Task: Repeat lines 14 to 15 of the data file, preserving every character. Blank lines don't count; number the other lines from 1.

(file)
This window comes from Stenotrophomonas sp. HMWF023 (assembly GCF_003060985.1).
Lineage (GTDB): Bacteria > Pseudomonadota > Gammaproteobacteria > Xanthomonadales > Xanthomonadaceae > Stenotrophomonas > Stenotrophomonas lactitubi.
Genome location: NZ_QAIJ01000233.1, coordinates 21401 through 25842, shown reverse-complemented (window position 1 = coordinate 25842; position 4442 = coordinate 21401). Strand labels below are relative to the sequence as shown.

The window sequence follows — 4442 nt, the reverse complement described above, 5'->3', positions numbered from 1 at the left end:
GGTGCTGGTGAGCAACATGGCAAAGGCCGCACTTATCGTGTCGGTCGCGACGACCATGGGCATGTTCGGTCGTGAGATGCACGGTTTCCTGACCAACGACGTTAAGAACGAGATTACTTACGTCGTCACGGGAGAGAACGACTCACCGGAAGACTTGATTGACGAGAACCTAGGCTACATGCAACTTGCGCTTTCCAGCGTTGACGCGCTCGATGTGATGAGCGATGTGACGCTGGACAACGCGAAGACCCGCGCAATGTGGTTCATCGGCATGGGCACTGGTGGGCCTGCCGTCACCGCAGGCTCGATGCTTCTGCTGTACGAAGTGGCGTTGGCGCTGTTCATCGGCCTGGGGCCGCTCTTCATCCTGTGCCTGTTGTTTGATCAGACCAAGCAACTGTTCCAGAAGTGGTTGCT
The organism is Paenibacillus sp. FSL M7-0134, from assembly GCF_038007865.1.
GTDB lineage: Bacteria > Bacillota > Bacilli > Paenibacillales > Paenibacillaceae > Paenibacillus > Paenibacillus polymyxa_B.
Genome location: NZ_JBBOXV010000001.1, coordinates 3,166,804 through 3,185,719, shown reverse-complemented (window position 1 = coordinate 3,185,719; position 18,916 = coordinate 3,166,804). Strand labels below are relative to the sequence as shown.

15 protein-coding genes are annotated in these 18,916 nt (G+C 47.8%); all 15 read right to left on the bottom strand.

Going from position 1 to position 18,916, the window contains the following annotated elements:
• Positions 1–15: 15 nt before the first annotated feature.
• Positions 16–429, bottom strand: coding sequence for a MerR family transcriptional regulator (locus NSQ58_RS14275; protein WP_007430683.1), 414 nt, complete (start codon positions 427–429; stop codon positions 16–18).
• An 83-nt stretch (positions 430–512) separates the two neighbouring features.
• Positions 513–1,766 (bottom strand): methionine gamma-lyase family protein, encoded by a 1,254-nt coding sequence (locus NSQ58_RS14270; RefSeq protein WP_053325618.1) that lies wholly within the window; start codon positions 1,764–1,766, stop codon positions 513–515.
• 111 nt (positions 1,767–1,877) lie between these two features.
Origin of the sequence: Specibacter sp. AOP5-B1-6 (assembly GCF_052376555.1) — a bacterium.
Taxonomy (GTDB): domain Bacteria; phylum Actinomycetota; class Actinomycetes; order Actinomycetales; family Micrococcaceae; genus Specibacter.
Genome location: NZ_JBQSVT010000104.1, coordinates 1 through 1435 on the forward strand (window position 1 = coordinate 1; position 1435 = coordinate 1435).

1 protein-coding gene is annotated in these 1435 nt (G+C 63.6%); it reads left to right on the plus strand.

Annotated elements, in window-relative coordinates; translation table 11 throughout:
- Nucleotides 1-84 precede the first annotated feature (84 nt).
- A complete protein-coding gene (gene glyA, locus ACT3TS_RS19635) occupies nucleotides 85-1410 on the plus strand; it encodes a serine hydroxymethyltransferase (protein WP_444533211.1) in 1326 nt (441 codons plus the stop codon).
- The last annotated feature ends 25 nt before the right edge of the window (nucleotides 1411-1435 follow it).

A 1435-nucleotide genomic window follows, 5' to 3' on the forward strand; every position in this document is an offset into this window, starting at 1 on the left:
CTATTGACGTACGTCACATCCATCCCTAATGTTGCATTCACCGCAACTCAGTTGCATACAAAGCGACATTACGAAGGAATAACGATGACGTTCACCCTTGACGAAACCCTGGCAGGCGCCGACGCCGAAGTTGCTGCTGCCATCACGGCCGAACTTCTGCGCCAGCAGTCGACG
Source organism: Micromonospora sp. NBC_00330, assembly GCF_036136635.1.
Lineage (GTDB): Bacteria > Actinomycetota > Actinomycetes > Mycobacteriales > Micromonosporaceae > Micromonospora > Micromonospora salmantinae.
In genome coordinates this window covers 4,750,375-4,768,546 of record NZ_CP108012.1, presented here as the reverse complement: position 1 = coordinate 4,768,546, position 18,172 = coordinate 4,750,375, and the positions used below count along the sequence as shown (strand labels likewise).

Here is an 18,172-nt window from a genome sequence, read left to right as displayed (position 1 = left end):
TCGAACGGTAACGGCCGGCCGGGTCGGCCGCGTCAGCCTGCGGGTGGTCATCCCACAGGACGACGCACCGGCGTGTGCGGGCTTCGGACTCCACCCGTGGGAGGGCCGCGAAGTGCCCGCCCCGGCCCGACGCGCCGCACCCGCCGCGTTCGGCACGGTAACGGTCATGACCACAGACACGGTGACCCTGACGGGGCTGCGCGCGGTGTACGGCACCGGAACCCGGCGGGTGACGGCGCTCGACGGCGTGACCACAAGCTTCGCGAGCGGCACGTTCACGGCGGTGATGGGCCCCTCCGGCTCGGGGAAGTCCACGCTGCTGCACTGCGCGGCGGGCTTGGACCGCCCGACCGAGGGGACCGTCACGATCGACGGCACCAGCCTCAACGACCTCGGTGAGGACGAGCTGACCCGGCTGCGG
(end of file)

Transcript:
• Positions 513–1,766 (bottom strand): methionine gamma-lyase family protein, encoded by a 1,254-nt coding sequence (locus NSQ58_RS14270; RefSeq protein WP_053325618.1) that lies wholly within the window; start codon positions 1,764–1,766, stop codon positions 513–515.
• 111 nt (positions 1,767–1,877) lie between these two features.